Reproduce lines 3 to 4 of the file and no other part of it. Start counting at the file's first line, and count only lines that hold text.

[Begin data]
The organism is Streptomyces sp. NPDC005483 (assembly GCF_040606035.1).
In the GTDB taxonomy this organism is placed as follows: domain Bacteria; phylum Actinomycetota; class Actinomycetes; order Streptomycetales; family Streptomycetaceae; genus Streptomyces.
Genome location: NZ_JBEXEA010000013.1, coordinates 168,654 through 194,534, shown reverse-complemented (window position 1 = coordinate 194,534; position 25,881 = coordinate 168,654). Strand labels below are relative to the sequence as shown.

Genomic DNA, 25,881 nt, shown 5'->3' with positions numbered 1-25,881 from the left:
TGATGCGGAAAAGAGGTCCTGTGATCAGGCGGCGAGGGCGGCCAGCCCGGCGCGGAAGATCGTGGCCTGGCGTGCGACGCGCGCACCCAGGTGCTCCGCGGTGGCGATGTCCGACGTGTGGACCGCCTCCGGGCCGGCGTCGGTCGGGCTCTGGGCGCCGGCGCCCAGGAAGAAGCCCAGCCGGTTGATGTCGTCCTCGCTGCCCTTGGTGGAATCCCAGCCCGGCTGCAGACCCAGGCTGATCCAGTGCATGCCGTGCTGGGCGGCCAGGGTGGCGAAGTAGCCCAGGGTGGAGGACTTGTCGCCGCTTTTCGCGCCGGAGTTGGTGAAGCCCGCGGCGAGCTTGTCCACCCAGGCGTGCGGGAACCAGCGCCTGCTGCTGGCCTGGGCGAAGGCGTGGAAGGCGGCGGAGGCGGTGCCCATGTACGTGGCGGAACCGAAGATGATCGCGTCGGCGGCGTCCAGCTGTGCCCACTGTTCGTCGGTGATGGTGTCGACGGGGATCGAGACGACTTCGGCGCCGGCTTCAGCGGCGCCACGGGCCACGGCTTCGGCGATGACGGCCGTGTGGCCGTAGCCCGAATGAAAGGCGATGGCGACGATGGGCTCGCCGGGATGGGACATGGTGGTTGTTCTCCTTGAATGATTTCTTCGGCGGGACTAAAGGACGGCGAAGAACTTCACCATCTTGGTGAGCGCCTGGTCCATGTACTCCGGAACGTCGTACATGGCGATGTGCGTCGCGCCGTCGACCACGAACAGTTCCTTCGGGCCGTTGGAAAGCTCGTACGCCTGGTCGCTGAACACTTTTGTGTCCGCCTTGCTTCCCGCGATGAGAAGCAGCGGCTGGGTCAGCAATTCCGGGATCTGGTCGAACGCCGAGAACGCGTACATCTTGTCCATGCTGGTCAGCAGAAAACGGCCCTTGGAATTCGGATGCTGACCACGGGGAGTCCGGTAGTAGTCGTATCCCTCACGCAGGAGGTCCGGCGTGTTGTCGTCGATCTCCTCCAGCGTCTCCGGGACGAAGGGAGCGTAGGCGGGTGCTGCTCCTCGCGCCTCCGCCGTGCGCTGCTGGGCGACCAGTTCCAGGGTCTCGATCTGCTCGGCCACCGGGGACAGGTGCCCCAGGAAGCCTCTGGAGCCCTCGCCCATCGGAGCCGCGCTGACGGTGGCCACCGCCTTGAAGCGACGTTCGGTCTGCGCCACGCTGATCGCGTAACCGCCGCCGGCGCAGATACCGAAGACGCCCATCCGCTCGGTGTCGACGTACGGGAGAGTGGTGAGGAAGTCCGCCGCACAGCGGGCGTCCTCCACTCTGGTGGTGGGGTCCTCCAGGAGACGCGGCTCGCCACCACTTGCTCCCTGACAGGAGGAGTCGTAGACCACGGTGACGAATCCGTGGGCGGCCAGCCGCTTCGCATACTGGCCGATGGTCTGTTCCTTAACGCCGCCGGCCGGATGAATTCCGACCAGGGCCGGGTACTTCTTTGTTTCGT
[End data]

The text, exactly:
Genome location: NZ_JBEXEA010000013.1, coordinates 168,654 through 194,534, shown reverse-complemented (window position 1 = coordinate 194,534; position 25,881 = coordinate 168,654). Strand labels below are relative to the sequence as shown.

Genomic DNA, 25,881 nt, shown 5'->3' with positions numbered 1-25,881 from the left: